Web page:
The issue isn’t competence at use nor special snowflake status. It’s about deliberately impeding lawful commerce and MWR fund generation with the muscle of the UCMJ and fiat policies.

    • Doktor Shakalu says:

      Cwg: Please provide a reference or source for your assertion that civilian firearms users are “far more capable” than 90+ % of the military & police.

  4. Non-Operator says:

    After deployment in 2010 on Camp Lejeune there was a group buy attempt for a unit engraved Kimber in my battalion. Between needing a battalion commander sign off, some special waiver form from the sheriff’s office for those that had residency in other states, having to store the pistol in the armory for those that lived in barracks, and all the Kimber sign up forms, it fell through.

    • Joe says:

      So damn common…just passed on nearly the exact same thing because I saw the writing on the wall

  5. Hoff says:

    Other than a copy of orders, nothing that I wouldn’t need off base at McConnell AFB. Was an E-5 when I bought the pistol.

  6. rcbusmc24 says:

    As of now on Lejeune all you need is you military ID, and either a NC carry permit or the NC pistol purchase permit from the courthouse to buy a pistol on base, they did away with all the command authorization letter stuff here in Onslow county when the new Sherriff came in.

    The downside to buying on base is that out in town a store will let You purchase the pistol and hold it for you while you wait for your purchase permit to come back from the sheriff’s office (if you happen to have ran out of them on a buying binge….) The PX has to have the permit in hand to sell, they won’t store the pistol for you, but they will transfer.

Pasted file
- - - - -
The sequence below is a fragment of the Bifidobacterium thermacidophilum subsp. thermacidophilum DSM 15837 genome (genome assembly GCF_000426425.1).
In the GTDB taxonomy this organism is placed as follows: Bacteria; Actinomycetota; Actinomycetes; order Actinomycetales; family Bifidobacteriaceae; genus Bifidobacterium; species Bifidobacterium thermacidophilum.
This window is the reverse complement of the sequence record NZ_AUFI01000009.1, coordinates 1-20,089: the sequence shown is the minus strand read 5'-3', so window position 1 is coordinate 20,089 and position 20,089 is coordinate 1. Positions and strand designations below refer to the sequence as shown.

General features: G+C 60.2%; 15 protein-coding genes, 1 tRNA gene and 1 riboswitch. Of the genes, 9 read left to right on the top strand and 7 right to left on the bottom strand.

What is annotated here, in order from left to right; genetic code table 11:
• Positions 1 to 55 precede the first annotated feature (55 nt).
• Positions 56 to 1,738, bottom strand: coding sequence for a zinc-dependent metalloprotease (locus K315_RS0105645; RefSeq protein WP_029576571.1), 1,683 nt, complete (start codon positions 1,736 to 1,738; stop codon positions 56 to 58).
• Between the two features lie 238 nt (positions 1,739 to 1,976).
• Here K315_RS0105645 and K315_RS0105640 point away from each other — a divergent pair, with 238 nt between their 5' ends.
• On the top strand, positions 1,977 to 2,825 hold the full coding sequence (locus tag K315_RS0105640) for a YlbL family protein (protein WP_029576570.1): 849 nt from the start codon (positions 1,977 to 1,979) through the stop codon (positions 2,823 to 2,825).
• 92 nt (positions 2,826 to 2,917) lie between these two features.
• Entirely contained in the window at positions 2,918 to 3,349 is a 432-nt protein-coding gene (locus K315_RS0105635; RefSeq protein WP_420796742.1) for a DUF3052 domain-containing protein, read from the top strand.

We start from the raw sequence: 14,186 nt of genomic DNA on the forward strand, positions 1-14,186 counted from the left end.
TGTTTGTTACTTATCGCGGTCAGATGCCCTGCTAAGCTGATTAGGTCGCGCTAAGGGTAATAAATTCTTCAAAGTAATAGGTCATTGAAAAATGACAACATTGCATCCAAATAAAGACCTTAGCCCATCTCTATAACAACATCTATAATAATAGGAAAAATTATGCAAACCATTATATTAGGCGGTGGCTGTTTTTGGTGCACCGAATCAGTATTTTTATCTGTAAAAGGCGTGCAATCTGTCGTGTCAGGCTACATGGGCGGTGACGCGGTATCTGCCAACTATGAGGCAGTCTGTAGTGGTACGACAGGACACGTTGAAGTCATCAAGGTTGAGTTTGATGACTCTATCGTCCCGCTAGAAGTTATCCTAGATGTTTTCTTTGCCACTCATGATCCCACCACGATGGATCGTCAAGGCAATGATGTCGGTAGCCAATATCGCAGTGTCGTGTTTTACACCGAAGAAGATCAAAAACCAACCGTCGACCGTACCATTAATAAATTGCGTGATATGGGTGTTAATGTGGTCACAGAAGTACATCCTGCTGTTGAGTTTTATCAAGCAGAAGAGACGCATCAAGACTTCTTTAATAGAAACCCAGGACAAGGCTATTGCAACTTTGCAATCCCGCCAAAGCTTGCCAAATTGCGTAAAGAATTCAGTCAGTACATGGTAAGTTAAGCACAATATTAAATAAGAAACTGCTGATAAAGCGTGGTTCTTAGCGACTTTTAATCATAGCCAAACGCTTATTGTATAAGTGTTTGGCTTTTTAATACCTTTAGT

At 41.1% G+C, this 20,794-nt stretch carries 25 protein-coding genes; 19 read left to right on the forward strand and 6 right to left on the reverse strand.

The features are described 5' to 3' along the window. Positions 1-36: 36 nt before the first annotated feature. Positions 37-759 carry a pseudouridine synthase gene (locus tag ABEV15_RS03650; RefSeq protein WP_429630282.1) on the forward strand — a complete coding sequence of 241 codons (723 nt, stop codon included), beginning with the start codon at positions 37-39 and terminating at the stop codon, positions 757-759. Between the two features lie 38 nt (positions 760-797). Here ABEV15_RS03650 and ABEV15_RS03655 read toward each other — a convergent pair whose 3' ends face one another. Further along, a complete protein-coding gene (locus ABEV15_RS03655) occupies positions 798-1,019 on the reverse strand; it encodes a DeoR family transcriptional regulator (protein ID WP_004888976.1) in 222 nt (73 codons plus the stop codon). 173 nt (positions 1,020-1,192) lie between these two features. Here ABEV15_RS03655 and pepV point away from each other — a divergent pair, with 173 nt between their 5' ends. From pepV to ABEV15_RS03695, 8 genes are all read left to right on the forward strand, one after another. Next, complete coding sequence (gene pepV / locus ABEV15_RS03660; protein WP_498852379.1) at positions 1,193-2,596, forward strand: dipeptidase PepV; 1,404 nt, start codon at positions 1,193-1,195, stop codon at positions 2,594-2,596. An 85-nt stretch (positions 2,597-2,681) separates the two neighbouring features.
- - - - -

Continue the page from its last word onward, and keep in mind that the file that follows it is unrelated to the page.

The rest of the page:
Lejeune does blue label Glocks, so it’s the cheapest place in town for those, other things, you can get cheaper out in town at times, no 7 percent sales tax is nice though.

    • Joe says:

      But they can’t order a Colt M45 for you…welcome to the twilight zone where a Marine can’t get a Marine pistol from the Marine exchange ordered from one of the largest small arm suppliers to the DoD.

      Never bought a weapon on base/post/installation. Prices weren’t really competitive and why bother?

      • Sean says:

        M45 is getting replaced by the Glock 19, so that is now a non-issue.

        • Joe says:

          Not talking about issued weapons. Talking about a Marine being able to buy a pistol that for all intents and purposes was/is issued by the Marine Corps.

          • Che Guevara's Open Chest Wound says:

            Claims not to be talking about issued weapons…immediately starts talking about an issued pistol.

            • straps says:

              I think he means, “Developed at considerable effort and expense for a small but prestigious Marine Corps community, then shitcanned for something everyone else on earth carries.” And unavailable to “this Marine.”

  7. George says:

    Ft Hood:
    4473 done at computer terminal, TX state ID/DL or PCS orders required, purchaser and firearm escorted from PX following completed purchase and must travel directly off post or directly to PMO to register firearm for storage on post.
    Ammo sales done at sporting goods counter, no special paperwork.
    Magazines and accessories done at any register.

  8. SN says:

    The purchase was easy, but you have to wait 24hrs to buy ammo (from the same store :) ).
    The Store Manager then escorts you out the door and informs you that you are required to leave the Post immediately.

  9. Philip says:

    Tried to purchase a Glock 23 at the JBLE firearms counter about 3 years ago. I am a VA resident who also ended up stationed there. (Some luck, huh?) As such, I had no real need to update my residency status.